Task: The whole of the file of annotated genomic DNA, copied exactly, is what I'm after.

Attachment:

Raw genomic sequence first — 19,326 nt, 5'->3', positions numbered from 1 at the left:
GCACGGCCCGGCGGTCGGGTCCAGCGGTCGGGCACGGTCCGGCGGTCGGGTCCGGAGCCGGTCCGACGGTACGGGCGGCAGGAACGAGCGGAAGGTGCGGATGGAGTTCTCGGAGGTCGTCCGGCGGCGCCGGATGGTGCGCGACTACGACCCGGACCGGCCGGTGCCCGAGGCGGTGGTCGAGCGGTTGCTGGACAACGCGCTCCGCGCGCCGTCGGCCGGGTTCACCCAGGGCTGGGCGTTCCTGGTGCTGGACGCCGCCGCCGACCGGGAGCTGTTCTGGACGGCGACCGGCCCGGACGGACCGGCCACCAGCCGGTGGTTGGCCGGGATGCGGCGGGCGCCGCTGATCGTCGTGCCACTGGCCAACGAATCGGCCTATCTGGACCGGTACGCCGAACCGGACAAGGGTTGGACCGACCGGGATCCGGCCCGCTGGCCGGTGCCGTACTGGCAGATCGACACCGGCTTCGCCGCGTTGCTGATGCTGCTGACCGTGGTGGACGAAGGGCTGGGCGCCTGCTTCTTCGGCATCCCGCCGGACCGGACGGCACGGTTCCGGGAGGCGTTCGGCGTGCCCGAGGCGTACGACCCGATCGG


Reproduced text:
Raw genomic sequence first — 19,326 nt, 5'->3', positions numbered from 1 at the left:
GCACGGCCCGGCGGTCGGGTCCAGCGGTCGGGCACGGTCCGGCGGTCGGGTCCGGAGCCGGTCCGACGGTACGGGCGGCAGGAACGAGCGGAAGGTGCGGATGGAGTTCTCGGAGGTCGTCCGGCGGCGCCGGATGGTGCGCGACTACGACCCGGACCGGCCGGTGCCCGAGGCGGTGGTCGAGCGGTTGCTGGACAACGCGCTCCGCGCGCCGTCGGCCGGGTTCACCCAGGGCTGGGCGTTCCTGGTGCTGGACGCCGCCGCCGACCGGGAGCTGTTCTGGACGGCGACCGGCCCGGACGGACCGGCCACCAGCCGGTGGTTGGCCGGGATGCGGCGGGCGCCGCTGATCGTCGTGCCACTGGCCAACGAATCGGCCTATCTGGACCGGTACGCCGAACCGGACAAGGGTTGGACCGACCGGGATCCGGCCCGCTGGCCGGTGCCGTACTGGCAGATCGACACCGGCTTCGCCGCGTTGCTGATGCTGCTGACCGTGGTGGACGAAGGGCTGGGCGCCTGCTTCTTCGGCATCCCGCCGGACCGGACGGCACGGTTCCGGGAGGCGTTCGGCGTGCCCGAGGCGTACGACCCGATCGG